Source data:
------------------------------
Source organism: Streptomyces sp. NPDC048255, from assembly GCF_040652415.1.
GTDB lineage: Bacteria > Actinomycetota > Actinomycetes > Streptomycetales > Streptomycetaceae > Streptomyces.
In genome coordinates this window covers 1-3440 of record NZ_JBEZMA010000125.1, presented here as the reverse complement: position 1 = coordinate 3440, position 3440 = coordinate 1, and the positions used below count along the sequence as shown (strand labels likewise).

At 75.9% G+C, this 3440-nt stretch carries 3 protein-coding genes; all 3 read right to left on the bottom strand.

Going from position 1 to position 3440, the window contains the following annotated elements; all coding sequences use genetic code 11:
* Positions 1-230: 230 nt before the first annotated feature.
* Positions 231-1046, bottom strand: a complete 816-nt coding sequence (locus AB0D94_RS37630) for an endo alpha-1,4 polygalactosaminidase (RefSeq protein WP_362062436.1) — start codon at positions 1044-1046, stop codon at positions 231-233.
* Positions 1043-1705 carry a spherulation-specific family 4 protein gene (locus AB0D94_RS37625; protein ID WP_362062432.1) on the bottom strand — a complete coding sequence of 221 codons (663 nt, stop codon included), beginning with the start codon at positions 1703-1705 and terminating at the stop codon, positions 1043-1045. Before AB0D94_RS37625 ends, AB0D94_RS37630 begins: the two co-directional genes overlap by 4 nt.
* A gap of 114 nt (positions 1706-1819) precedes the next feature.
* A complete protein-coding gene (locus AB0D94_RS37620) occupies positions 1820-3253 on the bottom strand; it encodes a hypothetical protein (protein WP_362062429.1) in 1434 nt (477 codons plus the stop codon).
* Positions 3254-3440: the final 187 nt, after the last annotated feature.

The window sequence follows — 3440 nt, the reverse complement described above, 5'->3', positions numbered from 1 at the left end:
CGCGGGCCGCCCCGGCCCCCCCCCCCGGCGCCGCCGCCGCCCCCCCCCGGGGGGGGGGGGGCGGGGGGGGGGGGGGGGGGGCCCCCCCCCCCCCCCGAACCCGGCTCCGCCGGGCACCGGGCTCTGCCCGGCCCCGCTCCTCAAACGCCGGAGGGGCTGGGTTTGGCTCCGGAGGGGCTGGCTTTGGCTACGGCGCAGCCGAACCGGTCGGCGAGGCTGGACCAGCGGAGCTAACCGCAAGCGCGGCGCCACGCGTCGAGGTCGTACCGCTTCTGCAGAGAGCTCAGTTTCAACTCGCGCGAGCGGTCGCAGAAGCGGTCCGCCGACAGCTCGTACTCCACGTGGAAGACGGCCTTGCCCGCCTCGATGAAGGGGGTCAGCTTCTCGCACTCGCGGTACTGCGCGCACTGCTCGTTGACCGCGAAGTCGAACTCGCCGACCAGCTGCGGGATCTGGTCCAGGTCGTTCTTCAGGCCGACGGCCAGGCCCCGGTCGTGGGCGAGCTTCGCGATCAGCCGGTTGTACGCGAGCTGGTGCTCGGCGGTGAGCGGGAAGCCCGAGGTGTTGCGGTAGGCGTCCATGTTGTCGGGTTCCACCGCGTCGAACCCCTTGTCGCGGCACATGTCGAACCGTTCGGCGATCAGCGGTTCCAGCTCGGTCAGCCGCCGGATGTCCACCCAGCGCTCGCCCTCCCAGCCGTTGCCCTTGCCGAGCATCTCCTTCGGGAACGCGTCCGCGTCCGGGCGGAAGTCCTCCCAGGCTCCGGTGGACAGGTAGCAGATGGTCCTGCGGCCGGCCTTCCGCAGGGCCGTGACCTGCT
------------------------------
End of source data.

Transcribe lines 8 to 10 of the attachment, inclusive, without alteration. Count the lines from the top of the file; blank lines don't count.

* Positions 1043-1705 carry a spherulation-specific family 4 protein gene (locus AB0D94_RS37625; protein ID WP_362062432.1) on the bottom strand — a complete coding sequence of 221 codons (663 nt, stop codon included), beginning with the start codon at positions 1703-1705 and terminating at the stop codon, positions 1043-1045. Before AB0D94_RS37625 ends, AB0D94_RS37630 begins: the two co-directional genes overlap by 4 nt.
* A gap of 114 nt (positions 1706-1819) precedes the next feature.
* A complete protein-coding gene (locus AB0D94_RS37620) occupies positions 1820-3253 on the bottom strand; it encodes a hypothetical protein (protein WP_362062429.1) in 1434 nt (477 codons plus the stop codon).